So are you. So are we all humans. Next time you think someone is acting irrational, remind yourself that we are all irrational by default. It takes effort to overcome our biases and logical fallacies to become rational.
Sometimes, being irrational gives us an advantage. Sometimes, it results in us shooting ourselves in the foot. In either case, it pays off to be conscious about our being irrational and correcting ourselves whenever possible.
How Do We Recognize When We Are Irrational?
We can use the four levels of learning model to improve our rationality. The first step is go from the level of unconscious incompetence to conscious incompetence. We do that by learning what we don’t know we don’t know. Books such as Thinking Fast and Slow by Daniel Kahneman and Influence by Robert Cialdini are great places to start.
We are irrational by default.
Sometimes, it’s enough to learn about a bias or fallacy to recognize it in us and to not act on it. In other cases, it requires more effort and awareness. In either case, the first step to becoming more rational is to accept that we are irrational by default.
We are irrational by default, because it had its evolutionary advantages. Being rational requires thinking through things. It takes time and effort. You don’t have that kind of time when you are confronted with a wild animal in savannah. In such cases, we default to simple biases and heuristics, simple rules of thumb, such as “see animal bigger than me, run away.”
Learn About Biases and Fallacies
We all carry most of our biases and heuristics that our ancestors developed over billions of years. We are not even aware of most of them. As a result, we act on them unconsciously. This is the unconscious incompetence level. It takes conscious effort to learn about these biases and heuristics, recognize them in ourselves, and then let them go, not act on them.
When I was a toddler, I was afraid of cats. I had no reason to be afraid of cats. I wasn’t attacked by a cat. Just the mere sight of an animal made me afraid. When I shared my fear with my parents, they explained me that there was nothing to be afraid of a cat. I overcame that fear easily.
Acknowledging our own irrationality is the first step to overcome it.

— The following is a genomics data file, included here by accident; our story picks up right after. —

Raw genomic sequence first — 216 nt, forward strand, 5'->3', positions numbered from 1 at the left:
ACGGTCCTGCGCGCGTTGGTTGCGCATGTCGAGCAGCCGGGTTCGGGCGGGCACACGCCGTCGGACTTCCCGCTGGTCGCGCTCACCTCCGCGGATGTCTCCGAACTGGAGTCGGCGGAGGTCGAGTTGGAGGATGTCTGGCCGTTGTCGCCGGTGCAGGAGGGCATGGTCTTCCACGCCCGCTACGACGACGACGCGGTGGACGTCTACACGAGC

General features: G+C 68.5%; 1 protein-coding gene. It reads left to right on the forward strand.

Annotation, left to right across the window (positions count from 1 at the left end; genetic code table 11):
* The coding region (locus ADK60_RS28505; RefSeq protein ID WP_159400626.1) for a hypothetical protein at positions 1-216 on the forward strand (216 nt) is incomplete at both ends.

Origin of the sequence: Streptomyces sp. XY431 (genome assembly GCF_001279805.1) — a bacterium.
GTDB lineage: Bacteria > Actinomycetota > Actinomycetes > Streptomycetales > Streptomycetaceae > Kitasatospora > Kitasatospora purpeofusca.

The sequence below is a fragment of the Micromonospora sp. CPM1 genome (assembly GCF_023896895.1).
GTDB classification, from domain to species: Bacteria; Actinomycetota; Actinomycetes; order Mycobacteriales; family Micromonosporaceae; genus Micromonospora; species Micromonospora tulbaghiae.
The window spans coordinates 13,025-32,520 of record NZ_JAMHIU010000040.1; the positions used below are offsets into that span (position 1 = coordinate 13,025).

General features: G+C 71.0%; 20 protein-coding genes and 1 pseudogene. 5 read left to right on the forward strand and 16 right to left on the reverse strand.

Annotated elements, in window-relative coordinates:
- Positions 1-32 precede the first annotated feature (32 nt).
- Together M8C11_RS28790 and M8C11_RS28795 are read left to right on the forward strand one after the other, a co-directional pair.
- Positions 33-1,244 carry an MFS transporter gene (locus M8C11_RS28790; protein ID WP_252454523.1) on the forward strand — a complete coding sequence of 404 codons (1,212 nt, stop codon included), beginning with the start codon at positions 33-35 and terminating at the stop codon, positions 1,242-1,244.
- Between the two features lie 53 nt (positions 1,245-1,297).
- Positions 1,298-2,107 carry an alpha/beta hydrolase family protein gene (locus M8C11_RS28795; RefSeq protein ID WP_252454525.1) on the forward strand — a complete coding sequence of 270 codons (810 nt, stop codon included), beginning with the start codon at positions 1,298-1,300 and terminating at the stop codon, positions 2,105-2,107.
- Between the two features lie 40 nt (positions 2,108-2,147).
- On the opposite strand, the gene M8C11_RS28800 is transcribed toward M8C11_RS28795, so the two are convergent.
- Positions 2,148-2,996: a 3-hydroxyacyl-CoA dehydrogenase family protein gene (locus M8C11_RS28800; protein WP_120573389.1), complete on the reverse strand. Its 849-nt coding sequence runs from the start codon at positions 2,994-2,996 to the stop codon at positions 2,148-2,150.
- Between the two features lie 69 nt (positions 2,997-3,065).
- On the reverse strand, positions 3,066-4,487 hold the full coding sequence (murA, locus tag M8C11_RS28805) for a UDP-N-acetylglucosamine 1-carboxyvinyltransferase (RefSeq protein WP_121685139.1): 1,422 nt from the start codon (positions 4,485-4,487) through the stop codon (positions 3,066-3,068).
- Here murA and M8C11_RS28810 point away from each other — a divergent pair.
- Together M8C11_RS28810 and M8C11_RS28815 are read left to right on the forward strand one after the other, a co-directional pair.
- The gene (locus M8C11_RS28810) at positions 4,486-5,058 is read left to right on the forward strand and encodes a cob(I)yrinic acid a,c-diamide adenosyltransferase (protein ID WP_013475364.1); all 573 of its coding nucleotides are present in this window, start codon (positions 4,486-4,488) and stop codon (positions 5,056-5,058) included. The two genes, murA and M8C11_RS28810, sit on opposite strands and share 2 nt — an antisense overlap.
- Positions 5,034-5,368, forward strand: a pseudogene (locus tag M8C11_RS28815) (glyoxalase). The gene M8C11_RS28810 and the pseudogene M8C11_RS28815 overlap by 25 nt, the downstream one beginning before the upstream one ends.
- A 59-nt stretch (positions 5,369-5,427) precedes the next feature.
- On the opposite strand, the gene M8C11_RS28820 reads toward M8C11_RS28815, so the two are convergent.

As I learn more about biases, I started to recognize them in myself. As soon as I recognize a bias in myself, I moved from unconscious incompetence to conscious incompetence. I was conscious that I was incompetent.
I became aware of a confirmation bias the other day. I sold my Ripple before it started its tenfold increase. I sold it, because its use case, being an interbank currency, would make it a stable currency. Obviously, this conclusion was incorrect and the market showed it.
My Confirmation Bias
The other day, I caught myself reading an article with the hope that the author agreed with my initial conclusion about Ripple. I had a conclusion. I acted on it. The market proved me wrong. And I still kept hanging on my conclusion and looked for evidence that confirms my conclusion. This is called confirmation bias. And yes, it is one of the many biases and heuristics that makes me irrational.
As soon as I recognize that I have confirmation bias, I move from the level of unconscious incompetence to conscious incompetence. The next level is conscious competence. That is consciously letting go of my confirmation bias on this issue. It takes time and effort to do that.
Acknowledge, Learn the Lessons, and Let Go
I recognize that my initial conclusion was incorrect. The markets have shown me that. The idea here is to learn a lesson about this experience. The lesson is that the markets can move against my opinions. It doesn’t make any sense to stick to my opinions until the bitter end.
As I remind myself the lesson I learned over and over, I move from the conscious competence level to unconscious competence. It becomes my default state. I’m comfortable with it. It doesn’t take any effort to get into that mental state anymore. In this case, I completes the circle of four levels of learning.
Call to Action
We all have our set of biases and logical fallacies. What are the ones that you recognized in yourself lately? How are you going to let go of them?
This post is for information purposes only and not intended to be investment advice.
Software developer with a Ph.D. and 15 years of experience. I write daily on personal development and life lessons. Sign up to my email newsletter to receive a weekly overview of my latest content on personal development and life lessons.